Doretta Royer 315 464-4833
SUNY Upstate Medical University students get matched with residencies on national Match Day
SYRACUSE, N.Y. — At noon today (March 17), 156 fourth-year students from SUNY Upstate Medical University’s College of Medicine joined graduating medical students from across the country in learning where they will spend their first year of training (or residency) in their chosen specialty.
This annual rite of passage, known as Match Day, was established in 1952 by the National Resident Matching Program of the Association of American Medical Colleges. The matching program provides an orderly and fair way to match the preferences of applicants for U.S. residency positions with the residency program’s choice of applicants. It also provides a common time for the announcement of the appointments, as well as an agreement for programs and applicants to honor the commitment to offer and accept an appointment if a match results.
At SUNY Upstate Medical University:
? 100 percent of SUNY Upstate’s fourth-year medical students received residency appointments;
? 45 percent of the fourth-year medical students will enter the primary care specialties comprised of internal medicine (20 percent), family practice (eight percent), pediatrics (13 percent), obstetrics and gynecology (three percent) and a combined medicine/pediatrics program (one percent);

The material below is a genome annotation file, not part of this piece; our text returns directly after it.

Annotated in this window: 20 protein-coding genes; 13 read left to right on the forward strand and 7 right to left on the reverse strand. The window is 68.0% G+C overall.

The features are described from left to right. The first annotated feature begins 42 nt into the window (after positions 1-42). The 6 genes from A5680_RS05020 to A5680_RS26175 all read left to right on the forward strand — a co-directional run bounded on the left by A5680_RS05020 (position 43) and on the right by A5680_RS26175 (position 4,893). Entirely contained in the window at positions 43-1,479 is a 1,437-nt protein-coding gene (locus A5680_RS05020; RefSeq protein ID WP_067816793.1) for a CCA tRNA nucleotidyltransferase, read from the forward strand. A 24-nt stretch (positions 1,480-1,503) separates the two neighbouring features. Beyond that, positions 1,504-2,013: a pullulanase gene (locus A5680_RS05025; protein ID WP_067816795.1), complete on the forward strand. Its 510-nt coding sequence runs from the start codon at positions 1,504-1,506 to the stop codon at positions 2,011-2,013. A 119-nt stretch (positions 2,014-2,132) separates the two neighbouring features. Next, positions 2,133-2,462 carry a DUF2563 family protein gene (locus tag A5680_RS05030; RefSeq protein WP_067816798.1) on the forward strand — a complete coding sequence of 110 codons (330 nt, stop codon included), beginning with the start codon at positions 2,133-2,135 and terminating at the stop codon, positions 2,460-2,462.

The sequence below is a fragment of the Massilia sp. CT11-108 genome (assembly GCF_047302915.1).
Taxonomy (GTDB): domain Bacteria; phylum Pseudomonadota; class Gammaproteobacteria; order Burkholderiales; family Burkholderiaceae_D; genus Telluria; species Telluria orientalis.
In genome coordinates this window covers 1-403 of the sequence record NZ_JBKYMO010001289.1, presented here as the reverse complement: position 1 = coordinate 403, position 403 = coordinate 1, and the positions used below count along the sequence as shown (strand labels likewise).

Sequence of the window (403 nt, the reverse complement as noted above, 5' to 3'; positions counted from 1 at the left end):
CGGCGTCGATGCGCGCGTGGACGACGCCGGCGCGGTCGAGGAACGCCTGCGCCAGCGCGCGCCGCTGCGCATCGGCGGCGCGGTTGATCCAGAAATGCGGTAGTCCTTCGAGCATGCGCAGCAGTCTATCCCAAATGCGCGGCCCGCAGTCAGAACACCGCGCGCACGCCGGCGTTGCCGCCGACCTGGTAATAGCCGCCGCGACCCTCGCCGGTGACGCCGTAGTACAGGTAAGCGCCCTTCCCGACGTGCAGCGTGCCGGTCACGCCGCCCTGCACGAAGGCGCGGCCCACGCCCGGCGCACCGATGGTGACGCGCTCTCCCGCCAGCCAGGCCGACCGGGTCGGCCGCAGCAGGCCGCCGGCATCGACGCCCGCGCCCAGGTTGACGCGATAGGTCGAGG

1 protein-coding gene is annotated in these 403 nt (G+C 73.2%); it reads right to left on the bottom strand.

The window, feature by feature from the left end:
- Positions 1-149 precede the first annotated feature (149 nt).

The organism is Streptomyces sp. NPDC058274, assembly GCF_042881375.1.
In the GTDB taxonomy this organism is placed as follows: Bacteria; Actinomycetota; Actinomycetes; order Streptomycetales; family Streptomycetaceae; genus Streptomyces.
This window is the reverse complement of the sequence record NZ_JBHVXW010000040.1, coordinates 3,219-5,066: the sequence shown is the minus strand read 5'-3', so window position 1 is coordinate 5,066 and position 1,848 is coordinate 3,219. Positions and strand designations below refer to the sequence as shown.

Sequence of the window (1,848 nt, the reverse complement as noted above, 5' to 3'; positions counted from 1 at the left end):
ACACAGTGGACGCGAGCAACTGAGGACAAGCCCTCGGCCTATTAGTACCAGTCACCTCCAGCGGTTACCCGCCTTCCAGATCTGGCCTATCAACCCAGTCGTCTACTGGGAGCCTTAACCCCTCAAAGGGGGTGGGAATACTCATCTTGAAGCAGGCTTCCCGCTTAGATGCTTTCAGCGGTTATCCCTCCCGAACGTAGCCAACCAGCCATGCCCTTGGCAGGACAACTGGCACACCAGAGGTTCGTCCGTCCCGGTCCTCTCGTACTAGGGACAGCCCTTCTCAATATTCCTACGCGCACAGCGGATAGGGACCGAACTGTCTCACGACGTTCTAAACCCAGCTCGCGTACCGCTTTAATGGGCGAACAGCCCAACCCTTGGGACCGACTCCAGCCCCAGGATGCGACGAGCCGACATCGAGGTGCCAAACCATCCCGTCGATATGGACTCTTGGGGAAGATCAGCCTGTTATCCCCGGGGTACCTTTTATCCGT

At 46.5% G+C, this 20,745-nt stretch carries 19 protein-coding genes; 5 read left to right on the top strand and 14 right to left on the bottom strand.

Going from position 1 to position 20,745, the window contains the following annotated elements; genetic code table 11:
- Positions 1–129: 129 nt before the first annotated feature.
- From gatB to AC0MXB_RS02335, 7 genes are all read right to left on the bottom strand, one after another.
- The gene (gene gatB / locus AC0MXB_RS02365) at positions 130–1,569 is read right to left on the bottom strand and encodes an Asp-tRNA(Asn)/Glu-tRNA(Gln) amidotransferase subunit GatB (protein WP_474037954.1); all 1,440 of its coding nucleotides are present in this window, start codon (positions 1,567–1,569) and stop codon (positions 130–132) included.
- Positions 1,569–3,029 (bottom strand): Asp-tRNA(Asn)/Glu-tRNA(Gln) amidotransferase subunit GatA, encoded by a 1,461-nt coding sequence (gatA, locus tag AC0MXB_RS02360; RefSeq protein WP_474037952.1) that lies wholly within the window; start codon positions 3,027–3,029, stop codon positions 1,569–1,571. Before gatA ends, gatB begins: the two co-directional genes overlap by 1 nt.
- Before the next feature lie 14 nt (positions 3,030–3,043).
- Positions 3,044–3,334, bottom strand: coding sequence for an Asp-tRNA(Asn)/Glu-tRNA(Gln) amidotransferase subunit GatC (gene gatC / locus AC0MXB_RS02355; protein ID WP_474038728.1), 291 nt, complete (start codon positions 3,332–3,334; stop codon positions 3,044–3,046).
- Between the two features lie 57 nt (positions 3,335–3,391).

? 49 percent will remain in New York state; and
? 16 first-year residents will remain in Syracuse: 11 at University Hospital and five at St. Joseph’s Hospital Health Center. Five students will perform their residencies at SUNY Upstate’s clinical campus in Binghamton at Wilson Hospital.
In addition to matching its students to programs throughout the country, SUNY Upstate must also fill its own residency positions.
According to Sara Grethlein, M.D., associate dean for SUNY Upstate’s graduate medical education, SUNY Upstate has filled all but three of its 105 specialty and subspecialty residency positions. She expects to have those positions filled within the next few days.
Since 1952, the NRMP has served as an initial indicator of the career interests of U.S. medical school graduates and other physicians who seek training in U.S. residency programs.
In the months prior to Match Day, students submit resumes and interview at hospitals. In February, both hospitals and students rank their choices for placement. The match process is conducted primarily through the Web — a computer center in Washington, D.C., the National Resident Matching Program — generates the matches.
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